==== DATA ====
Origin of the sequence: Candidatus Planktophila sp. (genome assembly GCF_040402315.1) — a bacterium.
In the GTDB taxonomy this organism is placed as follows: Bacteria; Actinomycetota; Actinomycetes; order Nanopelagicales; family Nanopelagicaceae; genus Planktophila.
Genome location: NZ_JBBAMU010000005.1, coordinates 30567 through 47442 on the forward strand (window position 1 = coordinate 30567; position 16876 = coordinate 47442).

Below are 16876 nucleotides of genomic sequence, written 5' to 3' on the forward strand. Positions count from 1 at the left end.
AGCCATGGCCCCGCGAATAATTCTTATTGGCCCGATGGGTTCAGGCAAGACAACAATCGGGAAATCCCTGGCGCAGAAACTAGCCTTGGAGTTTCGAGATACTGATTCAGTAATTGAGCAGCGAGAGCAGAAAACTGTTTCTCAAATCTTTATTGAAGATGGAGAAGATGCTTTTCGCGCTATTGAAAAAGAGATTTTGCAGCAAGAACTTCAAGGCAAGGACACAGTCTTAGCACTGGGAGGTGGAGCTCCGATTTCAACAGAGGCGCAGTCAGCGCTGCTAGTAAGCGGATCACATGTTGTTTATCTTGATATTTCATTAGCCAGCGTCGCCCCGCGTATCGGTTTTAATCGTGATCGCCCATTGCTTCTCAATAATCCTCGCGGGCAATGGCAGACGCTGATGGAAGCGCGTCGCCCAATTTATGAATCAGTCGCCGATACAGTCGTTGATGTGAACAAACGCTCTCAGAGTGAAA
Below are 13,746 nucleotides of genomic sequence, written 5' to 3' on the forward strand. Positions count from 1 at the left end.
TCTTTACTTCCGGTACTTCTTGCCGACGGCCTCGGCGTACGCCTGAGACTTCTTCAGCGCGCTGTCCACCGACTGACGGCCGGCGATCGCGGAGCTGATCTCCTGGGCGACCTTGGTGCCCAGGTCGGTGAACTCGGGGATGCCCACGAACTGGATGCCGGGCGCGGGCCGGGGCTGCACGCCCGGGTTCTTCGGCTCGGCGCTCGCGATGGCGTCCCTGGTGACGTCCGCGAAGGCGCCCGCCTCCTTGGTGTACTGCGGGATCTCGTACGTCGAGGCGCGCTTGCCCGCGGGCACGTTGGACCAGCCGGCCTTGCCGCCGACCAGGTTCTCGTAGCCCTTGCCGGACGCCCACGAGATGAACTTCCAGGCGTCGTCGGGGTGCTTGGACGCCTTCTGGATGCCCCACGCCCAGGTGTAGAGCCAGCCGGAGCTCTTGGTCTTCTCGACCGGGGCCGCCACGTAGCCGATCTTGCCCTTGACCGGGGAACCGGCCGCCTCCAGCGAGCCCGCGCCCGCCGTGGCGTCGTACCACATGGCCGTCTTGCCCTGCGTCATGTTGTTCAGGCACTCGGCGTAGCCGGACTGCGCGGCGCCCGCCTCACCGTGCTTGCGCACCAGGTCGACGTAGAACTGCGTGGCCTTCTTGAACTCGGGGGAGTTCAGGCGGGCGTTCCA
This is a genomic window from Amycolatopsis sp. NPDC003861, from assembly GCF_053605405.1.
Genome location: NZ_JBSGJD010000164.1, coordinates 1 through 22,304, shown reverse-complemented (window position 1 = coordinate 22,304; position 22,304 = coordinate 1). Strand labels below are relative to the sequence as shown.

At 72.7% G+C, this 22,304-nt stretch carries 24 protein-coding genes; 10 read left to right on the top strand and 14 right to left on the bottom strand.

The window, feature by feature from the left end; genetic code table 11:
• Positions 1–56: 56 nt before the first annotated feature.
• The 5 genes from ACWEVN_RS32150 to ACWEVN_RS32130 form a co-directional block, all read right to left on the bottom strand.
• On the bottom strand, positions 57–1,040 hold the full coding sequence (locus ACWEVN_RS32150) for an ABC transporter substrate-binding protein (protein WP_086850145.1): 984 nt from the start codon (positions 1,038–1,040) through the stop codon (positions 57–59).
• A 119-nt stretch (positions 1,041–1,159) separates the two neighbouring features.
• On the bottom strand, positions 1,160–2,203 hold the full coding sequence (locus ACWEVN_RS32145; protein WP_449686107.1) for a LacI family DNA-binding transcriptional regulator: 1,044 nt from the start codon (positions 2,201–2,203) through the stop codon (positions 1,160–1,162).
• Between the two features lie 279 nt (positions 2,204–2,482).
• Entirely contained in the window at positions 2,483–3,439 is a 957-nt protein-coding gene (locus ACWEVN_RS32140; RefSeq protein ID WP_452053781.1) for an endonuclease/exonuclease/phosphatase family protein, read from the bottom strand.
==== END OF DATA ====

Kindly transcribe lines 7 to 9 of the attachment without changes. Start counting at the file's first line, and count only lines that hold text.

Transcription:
TCTTTACTTCCGGTACTTCTTGCCGACGGCCTCGGCGTACGCCTGAGACTTCTTCAGCGCGCTGTCCACCGACTGACGGCCGGCGATCGCGGAGCTGATCTCCTGGGCGACCTTGGTGCCCAGGTCGGTGAACTCGGGGATGCCCACGAACTGGATGCCGGGCGCGGGCCGGGGCTGCACGCCCGGGTTCTTCGGCTCGGCGCTCGCGATGGCGTCCCTGGTGACGTCCGCGAAGGCGCCCGCCTCCTTGGTGTACTGCGGGATCTCGTACGTCGAGGCGCGCTTGCCCGCGGGCACGTTGGACCAGCCGGCCTTGCCGCCGACCAGGTTCTCGTAGCCCTTGCCGGACGCCCACGAGATGAACTTCCAGGCGTCGTCGGGGTGCTTGGACGCCTTCTGGATGCCCCACGCCCAGGTGTAGAGCCAGCCGGAGCTCTTGGTCTTCTCGACCGGGGCCGCCACGTAGCCGATCTTGCCCTTGACCGGGGAACCGGCCGCCTCCAGCGAGCCCGCGCCCGCCGTGGCGTCGTACCACATGGCCGTCTTGCCCTGCGTCATGTTGTTCAGGCACTCGGCGTAGCCGGACTGCGCGGCGCCCGCCTCACCGTGCTTGCGCACCAGGTCGACGTAGAACTGCGTGGCCTTCTTGAACTCGGGGGAGTTCAGGCGGGCGTTCCA
This is a genomic window from Amycolatopsis sp. NPDC003861, from assembly GCF_053605405.1.
Genome location: NZ_JBSGJD010000164.1, coordinates 1 through 22,304, shown reverse-complemented (window position 1 = coordinate 22,304; position 22,304 = coordinate 1). Strand labels below are relative to the sequence as shown.